The Legislations That Nigerian Airlines Desire, By Onyema
The Chairman of Air Peace, Barrister Allen Onyema says a high percentage of causes of airline failures in Nigeria are related to government policies and that appropriate legislations will help Nigeria’s domestic airlines to succeed.
Speaking yesterday at a Webinar with theme, “Repositioning The Aviation Sector In Nigeria For Revenue Generation & Growth: Role of Legislation,” which was organized by Olisa Agbakoba Legal (OAL), Onyema said he had been invited several times along with other operators to the National Assembly to explain causes of frequent flight delays and cancellations which are majorly products of poor airports infrastructure.
“The Federal Airports Authority of Nigeria (FAAN) must be allowed to retain its generated funds to be able to maintain the airports,” he said.
“You cannot create a hub without adequate infrastructure. Legislation should provide necessary finding for infrastructure,” he said.
On high interest loans, Onyema said airlines in other climes secure loans at 3% interest rate while Nigerian airlines borrow at 26% interest rate. “Legislation should come in to change this,” he said, adding that on forex, most transactions in aviation business are dollar based and that even when an operator has naira, he goes about looking for dollars.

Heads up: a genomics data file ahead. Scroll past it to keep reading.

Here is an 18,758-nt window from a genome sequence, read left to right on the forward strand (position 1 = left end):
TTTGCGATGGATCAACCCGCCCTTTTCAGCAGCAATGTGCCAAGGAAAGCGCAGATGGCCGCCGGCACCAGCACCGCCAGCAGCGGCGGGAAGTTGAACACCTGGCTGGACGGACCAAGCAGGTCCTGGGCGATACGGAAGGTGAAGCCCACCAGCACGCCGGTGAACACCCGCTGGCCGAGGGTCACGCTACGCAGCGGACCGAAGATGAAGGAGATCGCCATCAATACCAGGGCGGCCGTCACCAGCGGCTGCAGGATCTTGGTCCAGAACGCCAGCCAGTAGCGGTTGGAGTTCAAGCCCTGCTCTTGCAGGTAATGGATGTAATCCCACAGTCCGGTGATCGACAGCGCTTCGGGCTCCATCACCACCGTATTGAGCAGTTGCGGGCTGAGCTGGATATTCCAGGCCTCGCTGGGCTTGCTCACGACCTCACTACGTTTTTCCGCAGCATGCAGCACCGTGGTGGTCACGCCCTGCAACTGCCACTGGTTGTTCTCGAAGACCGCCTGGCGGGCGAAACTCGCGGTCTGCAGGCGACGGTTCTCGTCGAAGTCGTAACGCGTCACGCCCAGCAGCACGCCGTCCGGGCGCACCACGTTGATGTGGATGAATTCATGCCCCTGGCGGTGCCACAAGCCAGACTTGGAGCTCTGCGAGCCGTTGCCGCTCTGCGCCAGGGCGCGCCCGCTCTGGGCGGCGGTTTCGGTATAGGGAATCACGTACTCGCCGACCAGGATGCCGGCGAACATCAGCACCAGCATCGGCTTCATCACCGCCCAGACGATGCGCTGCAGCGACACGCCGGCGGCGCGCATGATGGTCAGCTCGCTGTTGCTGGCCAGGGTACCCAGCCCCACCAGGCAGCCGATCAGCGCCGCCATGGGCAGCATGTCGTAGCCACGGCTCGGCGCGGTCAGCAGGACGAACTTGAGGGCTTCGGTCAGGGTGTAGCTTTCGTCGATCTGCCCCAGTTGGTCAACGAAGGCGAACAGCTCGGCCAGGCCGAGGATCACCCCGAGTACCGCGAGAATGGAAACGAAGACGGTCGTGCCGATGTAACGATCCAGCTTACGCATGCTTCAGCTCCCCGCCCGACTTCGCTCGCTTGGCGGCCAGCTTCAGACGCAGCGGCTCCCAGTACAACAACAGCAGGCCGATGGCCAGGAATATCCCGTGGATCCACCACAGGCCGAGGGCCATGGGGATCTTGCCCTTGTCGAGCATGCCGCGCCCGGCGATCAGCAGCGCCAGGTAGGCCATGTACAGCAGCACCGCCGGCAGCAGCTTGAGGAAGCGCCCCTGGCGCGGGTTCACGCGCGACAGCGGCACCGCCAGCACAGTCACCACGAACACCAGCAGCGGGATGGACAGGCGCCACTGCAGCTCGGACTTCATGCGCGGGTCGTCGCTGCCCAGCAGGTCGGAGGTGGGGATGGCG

Other areas requiring legislation according to Onyema, include insurance premiums payment, multiple routes designation to foreign airlines and preferential treatment given to them above local airlines.
He said there has been much emphasis on the trapped funds with Central Bank of Nigeria (CBN) belonging to foreign airlines whereas domestic airlines like Air Peace has N14 million dollars trapped in Nigerian banks. Querying the preferential treatment accorded foreign airlines, he said most of them offer jobs to less than 100 Nigerians while some local airlines have 1000 staff.
“There are entrenched bureaucratic bottlenecks that only legislation can change,” he asserted, citing the imbalance in implementation of Bilateral Air Services Agreements (BASAs).
Onyema also decried a situation where securing a land on lease from FAAN for hangar construction at the airport requires payment of 7% of the airline’s gross earnings.
“Legislation is needed to change this,” he said.